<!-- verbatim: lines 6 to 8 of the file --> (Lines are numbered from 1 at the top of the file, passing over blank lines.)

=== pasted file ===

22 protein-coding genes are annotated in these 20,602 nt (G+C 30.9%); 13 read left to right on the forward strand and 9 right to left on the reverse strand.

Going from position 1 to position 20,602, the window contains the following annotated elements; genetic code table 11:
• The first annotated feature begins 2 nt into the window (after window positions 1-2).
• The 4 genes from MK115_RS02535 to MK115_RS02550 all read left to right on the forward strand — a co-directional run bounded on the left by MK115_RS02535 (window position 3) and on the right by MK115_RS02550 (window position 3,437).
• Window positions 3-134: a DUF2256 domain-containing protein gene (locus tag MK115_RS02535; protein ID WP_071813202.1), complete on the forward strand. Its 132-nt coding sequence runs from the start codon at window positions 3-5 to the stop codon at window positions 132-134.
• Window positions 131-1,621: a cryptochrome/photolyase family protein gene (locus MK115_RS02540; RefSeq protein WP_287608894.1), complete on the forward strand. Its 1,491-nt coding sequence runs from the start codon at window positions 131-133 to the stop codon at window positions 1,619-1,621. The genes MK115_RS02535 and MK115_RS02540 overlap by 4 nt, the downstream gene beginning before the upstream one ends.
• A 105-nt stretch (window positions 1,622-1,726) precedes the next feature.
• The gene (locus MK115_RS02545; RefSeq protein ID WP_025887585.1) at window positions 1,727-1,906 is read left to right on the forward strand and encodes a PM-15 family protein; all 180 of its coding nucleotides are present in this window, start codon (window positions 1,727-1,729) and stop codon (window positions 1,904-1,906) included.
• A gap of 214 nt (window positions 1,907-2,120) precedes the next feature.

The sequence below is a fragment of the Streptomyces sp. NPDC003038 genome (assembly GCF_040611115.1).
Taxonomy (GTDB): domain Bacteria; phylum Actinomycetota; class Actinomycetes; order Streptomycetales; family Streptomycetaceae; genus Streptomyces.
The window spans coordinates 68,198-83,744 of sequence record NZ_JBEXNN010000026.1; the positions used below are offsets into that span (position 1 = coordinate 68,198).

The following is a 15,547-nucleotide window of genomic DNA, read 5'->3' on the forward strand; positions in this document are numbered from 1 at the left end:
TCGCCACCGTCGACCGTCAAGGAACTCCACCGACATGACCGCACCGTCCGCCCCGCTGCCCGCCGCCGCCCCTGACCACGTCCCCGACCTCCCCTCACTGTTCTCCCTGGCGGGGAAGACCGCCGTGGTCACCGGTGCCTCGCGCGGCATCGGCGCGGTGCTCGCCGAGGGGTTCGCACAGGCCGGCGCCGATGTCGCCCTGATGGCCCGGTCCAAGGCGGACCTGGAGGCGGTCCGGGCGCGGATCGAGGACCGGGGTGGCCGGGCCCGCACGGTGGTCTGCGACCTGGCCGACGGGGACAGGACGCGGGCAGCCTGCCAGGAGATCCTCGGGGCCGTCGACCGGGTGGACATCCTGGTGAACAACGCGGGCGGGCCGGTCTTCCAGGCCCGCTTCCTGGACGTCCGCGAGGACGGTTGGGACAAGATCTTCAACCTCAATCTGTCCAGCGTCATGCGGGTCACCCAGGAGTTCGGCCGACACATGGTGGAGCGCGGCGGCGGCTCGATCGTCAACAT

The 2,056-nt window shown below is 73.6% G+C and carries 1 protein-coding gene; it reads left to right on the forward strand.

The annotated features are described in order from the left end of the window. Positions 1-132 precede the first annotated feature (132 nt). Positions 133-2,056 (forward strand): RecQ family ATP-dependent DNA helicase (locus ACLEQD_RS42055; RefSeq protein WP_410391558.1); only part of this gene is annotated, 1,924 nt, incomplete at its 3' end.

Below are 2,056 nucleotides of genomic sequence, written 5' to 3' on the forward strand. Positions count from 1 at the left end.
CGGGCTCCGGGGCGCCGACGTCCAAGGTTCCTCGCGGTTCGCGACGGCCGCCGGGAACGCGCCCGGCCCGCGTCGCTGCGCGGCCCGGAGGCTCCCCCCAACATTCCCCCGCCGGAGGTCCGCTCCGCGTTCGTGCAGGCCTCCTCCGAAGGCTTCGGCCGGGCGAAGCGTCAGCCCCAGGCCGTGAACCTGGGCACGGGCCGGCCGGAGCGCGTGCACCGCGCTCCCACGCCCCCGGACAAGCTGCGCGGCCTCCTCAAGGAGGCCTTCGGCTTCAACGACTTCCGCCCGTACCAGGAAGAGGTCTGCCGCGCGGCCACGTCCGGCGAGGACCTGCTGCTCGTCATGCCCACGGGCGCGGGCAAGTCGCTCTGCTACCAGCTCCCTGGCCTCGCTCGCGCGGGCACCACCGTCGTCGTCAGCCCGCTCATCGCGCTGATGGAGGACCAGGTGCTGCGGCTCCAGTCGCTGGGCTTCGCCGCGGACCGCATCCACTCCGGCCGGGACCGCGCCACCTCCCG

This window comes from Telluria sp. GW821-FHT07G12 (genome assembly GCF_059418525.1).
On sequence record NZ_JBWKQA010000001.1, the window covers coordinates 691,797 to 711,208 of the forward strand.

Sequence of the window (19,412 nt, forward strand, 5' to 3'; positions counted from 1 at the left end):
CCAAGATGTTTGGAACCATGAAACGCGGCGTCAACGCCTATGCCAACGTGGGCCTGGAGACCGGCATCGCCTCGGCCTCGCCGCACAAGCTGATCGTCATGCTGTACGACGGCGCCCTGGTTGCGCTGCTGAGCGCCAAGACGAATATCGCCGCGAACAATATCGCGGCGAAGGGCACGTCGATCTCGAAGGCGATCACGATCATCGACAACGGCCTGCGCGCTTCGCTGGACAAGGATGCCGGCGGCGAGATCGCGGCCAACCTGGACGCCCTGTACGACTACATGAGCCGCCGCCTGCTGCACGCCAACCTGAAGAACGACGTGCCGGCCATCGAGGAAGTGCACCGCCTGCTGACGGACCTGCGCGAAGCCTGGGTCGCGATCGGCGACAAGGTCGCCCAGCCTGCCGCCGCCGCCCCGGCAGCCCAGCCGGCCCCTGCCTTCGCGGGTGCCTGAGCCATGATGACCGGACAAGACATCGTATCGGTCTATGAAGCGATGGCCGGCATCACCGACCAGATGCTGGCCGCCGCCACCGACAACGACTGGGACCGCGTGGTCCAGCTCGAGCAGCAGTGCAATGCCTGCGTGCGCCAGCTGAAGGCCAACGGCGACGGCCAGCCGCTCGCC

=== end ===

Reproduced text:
• Window positions 131-1,621: a cryptochrome/photolyase family protein gene (locus MK115_RS02540; RefSeq protein WP_287608894.1), complete on the forward strand. Its 1,491-nt coding sequence runs from the start codon at window positions 131-133 to the stop codon at window positions 1,619-1,621. The genes MK115_RS02535 and MK115_RS02540 overlap by 4 nt, the downstream gene beginning before the upstream one ends.
• A 105-nt stretch (window positions 1,622-1,726) precedes the next feature.
• The gene (locus MK115_RS02545; RefSeq protein ID WP_025887585.1) at window positions 1,727-1,906 is read left to right on the forward strand and encodes a PM-15 family protein; all 180 of its coding nucleotides are present in this window, start codon (window positions 1,727-1,729) and stop codon (window positions 1,904-1,906) included.